Business / Finance / Funding / Venture capital

Money Moves: Fintech startup Rize just raised $11.4M for its financial services products

Plus, DC's 54gene raised a $25M Series B round, and Halcyon has a brand new fund for startup founders.

A scene from Complete Communities Delaware's winning video. (Screenshot via YouTube)

Arlington, Virginia-based Rize, a financial services firm, closed on $11.4 million in a Series A round this month.

Alpha Edison and Morpheus Ventures co-led the round, with participation from existing investors Raptor Group, Revolution’s Rise of the Rest Seed Fund, Third Prime, Red & Blue Ventures, Graham Holdings, Walkabout Ventures and Rucker Park Capital.

Originally a B2C fintech company, Rize now assists fintech companies, financial institutions and brands in building and development across multiple account types in one application.

According to a Medium post announcing the news, the funding will be used for continued core product development and advancing clients tools, adding new products and architecture as well as expanding its team.

“We’re so excited for what lies ahead and can’t wait for you to see the new products we’re working on,” cofounders Kirk Voltz and Justin Howell wrote. “We believe you all will truly blow us away with what you can achieve when you no longer have to worry about your infrastructure and can focus solely on building life-changing financial user experiences.


54gene, a genome healthtech company based in DC and Lagos, Nigeria, raised $25 million in a Series B round in September.

The round was led by the Cathay AfricInvest Innovation Fund alongside Adjuvant Capital, KdT Ventures, Plexo Capital, Endeavor Capital and Ingressive Capital, among others. The firm has raised $45 million to date since its launch in 2019.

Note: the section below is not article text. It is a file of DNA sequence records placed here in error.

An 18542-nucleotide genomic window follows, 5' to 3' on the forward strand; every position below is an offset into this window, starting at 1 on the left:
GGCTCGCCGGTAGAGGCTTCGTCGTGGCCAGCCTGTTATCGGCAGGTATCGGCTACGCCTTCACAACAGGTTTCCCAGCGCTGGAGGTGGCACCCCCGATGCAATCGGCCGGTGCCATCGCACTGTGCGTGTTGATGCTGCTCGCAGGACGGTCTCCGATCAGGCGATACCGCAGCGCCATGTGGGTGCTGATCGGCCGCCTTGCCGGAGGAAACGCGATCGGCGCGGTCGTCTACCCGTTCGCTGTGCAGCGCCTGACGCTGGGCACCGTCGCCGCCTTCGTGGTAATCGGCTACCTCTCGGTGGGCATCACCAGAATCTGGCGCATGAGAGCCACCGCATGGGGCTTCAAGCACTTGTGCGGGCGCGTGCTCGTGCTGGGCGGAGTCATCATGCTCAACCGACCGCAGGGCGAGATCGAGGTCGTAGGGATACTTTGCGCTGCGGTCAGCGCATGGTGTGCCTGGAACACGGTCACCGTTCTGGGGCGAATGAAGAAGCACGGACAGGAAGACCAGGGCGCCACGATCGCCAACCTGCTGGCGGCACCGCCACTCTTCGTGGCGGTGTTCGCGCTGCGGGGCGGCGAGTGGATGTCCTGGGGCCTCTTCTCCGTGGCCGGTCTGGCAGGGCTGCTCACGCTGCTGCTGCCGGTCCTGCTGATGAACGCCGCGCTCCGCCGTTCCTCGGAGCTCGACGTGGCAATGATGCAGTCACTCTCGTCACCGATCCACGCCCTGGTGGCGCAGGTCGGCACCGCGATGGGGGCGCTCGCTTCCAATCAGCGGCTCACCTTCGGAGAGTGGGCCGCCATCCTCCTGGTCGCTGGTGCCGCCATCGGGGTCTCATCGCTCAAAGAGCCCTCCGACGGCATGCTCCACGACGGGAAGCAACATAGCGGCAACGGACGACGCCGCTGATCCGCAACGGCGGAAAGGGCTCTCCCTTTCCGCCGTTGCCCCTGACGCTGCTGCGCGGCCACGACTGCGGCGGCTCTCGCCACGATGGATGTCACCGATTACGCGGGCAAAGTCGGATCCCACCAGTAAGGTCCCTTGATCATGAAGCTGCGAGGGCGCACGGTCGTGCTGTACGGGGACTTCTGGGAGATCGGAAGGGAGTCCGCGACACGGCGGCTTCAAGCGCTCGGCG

54gene completes genome and pharmaceutical research inclusive to Africa’s population, as it says much of the current genomic data excludes those in that category.

The funding, it said, will be used for sequencing, target identification and validation and precision clinical trials for drug discovery. It will also be expanding its diagnostics decision and genomics branch across the many countries within Africa going forward.


Here’s who else is raising around DC:


  • The Center for Innovative Technology (CIT) invested in Impruvon, a King George, Virginia-based medtech company. Impruvon, which also has offices in Manassas, Virginia, automates medication management efforts and record-keeping for prescriptions.
  • Aravenda, a Vienna-based company which provides software for thrift and consignment stores, also received CIT funding recently. The funding will be used to expand the team and continue product development, which allows secondhand stores to move sales online.
  • Pennsylvania-based digital marketing company Kegerreis is investing $1.7 million in a relocation effort to move its headquarters to Danville, Virginia.


  • Halycon now has a new $100,000 fund from the Kimsey Foundation for DC-area startups. The Halcyon Microloan Fund is available to local startups in need of alternative forms of funding.
  • Vensana Capital, a VC firm based in Minneapolis, Minnesota and Vienna, Virginia, closed a $325 million fund. The Versana Capital II fund will provide capital for medical devices, diagnostics, data and life sciences and digital health, with 10 investments made so far.

Government contracts:

  • Reston, Virginia-based CACI International won a contract with the U.S. Transportation Command’s Defense Personal Property System worth $36 million. CACI will be working on digital modernization solutions in air, land and sea travel for the Department of Defense.
  • Parsons Corporation, an engineering and technical services company based in Centreville, Virginia, landed a 10-year, Eglin Wide Agile Acquisition contract worth up to $46 billion for providing engineering and infrastructure services to the Air Force and partners.
  • McLean, Virginia administrative and management solutions company OST also nabbed a spot on the Eglin contract.
  • ECS, the Fairfax, Virginia-based federal government arm of IT firm ASGN, inked a $36.7 million contract with the US Central Command. ECS will be providing classified and unclassified work in command and information management.
  • VTG, a modernization and digital transformation solutions company based in Chantilly, Virginia, won a contract with the Navy’s Strategic Systems Programs for engineering services.
Companies: Virginia Innovation Partnership Corporation / Halcyon

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